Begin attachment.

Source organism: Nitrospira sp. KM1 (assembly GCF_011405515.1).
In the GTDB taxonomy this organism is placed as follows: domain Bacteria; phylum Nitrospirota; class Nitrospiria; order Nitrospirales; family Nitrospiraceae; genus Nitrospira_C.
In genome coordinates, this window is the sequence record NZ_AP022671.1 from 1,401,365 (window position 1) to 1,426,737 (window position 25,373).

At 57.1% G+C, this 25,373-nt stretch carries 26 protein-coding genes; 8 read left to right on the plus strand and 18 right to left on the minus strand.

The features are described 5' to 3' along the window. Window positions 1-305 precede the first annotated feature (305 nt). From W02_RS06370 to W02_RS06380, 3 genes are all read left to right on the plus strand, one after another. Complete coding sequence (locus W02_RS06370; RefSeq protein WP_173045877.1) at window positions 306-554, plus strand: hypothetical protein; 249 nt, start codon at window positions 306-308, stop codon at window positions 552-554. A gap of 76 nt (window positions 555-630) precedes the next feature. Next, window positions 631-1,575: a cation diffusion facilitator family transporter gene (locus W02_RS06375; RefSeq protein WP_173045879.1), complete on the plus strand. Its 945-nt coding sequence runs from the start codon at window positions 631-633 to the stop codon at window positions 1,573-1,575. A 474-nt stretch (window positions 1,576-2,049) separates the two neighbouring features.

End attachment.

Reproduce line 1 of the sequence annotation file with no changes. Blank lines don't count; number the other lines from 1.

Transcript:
Source organism: Nitrospira sp. KM1 (assembly GCF_011405515.1).